Tuesday, July 23, 2019


The words of my friend Jeffrey Overstreet:

This morning, I heard from a close friend whose heart is breaking because she finds it too painful, too disillusioning, to attend her church anymore. It’s gotten to the point where the language she has shared with them feels meaningless. When those whom you thought of as “the church” embrace a man who has inspired a huge and powerful movement of men and women to rally around slogans that flagrantly contradict the central teachings of Jesus, what does it mean anymore to be part of “the body”? How does one worship in the midst of obvious hypocrisy, or sing praises to a God of love in a chorus with those who will turn around and throw stones at their neighbors minutes later, or who think that God’s love only extends to them?

I think about this every day. And I think about it when I’m at church as well. Sometimes I wonder if it is better not to know. Because no one wears an “I Flagrantly Contradict the Central Teachings of Jesus” (IFCCTOJ) hat in the sanctuary, it is difficult to know who these folks might be. Polls suggest that about 44% of them in my church (down from 70% in evangelical churches) would, in fact, fit the general description. Because they’re not wearing the telltale hats, I pray for them indiscriminately. And I find myself, sometimes in the midst of a particularly long homily, wondering if I would pray for them indiscriminately if they were wearing the hats.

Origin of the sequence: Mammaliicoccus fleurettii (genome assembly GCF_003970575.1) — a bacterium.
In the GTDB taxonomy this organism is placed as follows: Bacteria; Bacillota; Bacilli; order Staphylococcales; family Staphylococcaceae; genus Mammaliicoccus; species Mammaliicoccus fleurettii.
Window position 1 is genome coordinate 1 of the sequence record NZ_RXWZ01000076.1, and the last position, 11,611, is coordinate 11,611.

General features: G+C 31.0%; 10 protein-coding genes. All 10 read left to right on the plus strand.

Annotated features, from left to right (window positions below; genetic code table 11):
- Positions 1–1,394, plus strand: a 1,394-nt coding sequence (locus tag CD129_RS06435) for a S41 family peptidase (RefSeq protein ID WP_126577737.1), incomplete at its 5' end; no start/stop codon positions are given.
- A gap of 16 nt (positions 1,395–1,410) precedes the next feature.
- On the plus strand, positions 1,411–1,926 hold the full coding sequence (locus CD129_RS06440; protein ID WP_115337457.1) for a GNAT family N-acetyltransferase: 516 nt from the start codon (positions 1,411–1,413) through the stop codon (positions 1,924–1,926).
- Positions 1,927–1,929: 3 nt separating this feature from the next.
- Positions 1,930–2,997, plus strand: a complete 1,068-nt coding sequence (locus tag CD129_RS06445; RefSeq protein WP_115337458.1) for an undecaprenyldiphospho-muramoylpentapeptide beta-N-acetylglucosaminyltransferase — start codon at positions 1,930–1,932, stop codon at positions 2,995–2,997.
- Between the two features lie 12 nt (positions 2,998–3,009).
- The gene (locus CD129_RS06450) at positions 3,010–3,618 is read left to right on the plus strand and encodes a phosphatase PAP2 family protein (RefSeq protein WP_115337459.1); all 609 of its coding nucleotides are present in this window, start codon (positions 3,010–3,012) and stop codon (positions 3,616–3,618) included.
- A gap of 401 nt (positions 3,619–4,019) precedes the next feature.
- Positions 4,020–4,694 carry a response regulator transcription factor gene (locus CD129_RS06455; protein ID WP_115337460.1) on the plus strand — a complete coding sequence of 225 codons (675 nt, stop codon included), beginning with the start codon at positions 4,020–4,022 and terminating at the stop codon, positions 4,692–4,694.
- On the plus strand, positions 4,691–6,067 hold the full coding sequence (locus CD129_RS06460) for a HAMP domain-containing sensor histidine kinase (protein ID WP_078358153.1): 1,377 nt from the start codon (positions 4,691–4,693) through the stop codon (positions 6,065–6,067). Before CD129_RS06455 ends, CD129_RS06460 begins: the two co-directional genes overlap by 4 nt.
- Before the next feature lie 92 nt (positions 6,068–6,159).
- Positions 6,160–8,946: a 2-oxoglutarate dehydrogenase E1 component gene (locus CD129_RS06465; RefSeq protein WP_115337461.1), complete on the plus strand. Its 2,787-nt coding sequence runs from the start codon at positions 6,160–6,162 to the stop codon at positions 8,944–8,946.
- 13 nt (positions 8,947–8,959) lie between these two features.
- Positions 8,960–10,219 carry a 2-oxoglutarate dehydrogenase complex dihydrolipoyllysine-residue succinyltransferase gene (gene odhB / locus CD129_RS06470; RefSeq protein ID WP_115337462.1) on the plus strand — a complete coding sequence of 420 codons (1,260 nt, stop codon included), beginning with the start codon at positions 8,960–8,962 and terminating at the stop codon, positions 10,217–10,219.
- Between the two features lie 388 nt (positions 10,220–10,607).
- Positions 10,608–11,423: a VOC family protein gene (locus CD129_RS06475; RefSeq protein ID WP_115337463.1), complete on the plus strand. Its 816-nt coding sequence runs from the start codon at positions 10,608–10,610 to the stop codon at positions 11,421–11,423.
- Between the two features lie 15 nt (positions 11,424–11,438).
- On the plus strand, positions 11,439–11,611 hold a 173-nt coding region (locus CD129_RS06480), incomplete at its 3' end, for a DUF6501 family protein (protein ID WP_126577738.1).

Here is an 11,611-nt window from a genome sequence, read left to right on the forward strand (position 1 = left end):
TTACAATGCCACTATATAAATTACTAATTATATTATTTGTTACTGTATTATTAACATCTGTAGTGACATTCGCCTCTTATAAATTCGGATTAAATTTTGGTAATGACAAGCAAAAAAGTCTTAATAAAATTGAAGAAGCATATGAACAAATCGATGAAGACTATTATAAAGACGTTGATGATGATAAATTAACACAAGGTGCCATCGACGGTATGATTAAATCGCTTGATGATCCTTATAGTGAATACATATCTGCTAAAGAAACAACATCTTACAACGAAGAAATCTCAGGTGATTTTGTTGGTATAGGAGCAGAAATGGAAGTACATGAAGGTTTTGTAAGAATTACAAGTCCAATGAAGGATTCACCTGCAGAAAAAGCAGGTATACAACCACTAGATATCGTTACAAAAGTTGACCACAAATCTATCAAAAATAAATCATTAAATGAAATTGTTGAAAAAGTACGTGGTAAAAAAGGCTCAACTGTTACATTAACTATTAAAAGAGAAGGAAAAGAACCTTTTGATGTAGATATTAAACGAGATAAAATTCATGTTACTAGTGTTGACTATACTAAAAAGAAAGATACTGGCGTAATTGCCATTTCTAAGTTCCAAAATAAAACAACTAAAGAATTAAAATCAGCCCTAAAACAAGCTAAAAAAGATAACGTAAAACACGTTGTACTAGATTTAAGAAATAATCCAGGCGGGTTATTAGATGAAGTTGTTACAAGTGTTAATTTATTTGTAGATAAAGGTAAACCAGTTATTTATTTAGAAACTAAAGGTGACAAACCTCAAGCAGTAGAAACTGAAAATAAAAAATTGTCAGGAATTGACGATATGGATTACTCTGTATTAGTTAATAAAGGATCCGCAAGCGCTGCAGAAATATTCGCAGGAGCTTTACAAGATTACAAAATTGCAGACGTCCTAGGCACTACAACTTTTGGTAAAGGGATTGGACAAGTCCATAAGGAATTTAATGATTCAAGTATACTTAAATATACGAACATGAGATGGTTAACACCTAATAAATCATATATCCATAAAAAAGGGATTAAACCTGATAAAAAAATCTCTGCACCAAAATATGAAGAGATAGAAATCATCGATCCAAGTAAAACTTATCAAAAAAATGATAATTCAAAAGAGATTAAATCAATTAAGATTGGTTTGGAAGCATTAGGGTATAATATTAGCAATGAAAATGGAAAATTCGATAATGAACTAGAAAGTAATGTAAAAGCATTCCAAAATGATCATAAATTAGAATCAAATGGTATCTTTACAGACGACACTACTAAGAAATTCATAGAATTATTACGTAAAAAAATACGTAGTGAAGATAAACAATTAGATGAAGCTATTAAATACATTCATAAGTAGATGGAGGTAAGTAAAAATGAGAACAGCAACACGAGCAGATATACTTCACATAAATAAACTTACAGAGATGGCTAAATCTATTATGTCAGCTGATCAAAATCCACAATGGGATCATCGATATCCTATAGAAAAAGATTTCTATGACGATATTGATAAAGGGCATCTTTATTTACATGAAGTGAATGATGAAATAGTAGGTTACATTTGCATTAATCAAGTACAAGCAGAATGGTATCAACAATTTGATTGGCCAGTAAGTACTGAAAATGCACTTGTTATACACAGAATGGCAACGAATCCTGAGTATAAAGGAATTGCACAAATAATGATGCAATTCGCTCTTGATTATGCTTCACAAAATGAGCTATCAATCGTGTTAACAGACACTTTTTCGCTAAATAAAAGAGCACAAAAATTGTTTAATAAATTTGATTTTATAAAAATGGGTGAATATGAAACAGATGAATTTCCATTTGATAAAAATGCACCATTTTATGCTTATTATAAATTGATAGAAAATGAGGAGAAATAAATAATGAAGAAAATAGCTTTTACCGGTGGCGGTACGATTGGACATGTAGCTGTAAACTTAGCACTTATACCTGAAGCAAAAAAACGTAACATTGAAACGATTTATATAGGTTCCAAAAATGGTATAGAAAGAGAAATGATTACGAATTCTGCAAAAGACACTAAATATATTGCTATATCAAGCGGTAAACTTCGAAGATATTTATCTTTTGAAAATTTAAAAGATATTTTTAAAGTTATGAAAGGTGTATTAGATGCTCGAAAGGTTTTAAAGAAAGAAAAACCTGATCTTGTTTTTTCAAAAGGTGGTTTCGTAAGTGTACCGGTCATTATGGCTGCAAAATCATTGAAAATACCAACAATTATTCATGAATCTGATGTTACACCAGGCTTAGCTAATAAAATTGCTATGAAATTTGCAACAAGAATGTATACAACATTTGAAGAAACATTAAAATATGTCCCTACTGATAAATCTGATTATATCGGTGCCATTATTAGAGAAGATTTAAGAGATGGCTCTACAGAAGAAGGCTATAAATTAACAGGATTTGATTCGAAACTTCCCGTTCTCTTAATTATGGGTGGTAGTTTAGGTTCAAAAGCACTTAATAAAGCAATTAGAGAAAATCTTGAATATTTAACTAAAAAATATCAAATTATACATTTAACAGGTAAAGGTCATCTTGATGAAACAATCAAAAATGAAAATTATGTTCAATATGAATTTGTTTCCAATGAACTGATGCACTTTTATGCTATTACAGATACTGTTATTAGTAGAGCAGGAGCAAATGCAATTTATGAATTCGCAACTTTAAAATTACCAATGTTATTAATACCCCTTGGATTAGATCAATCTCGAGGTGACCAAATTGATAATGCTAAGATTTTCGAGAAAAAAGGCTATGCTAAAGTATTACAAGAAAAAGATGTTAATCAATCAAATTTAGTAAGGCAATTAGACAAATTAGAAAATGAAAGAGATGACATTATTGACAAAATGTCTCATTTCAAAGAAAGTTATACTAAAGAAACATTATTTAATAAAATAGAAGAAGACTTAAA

I’m pretty sure I would. I would pray for unity, as Jesus instructed us to do. But that unity would be focused on Jesus, who did, in fact, have some central teachings, and I would pray that the IFCCTOJ bunch would repent and follow Jesus. Take off your hat, take up a cross, love your neighbors; some of whom don’t look like you. That kind of thing. Is there a value judgment implicit in what I’m thinking during those moments during the long homilies? Oh, you bet. There is also a recognition that I’m a sinner, and that I don’t have it together. But yes, you bet, there is also a value judgment. Because, as a Christian, I am also supposed to think, and in the midst of loving my neighbor I am also supposed to be concerned with truth and justice.

This isn’t a case of “Well, it’s always this way: we’re all sinners, and any church is going to be imperfect, so grin and bear it.” This is a severe turn. I feel speechless when my students go out of their way to inform me that, for all my references to Christian faith in the classroom, they want nothing to do with it because they’ve seen just how useless and contradictory Christianity has been in the communities where they grew up. This is happening more and more frequently. “My parents are Christian, but I’m not. I cannot support what the church in this country endorses.” One woman told me that she has never read the Bible, and, in fact, she’s made a promise to herself *not* to read it because she’s horrified at what it turns people into. And I get it. Why would they want to join a church that is embracing, more and more every day, a Nazi playbook?

The IFCCTOJ bunch is destroying the Christian Church in America. That grieves me. I wish that they would follow Jesus instead, and I pray that they do.

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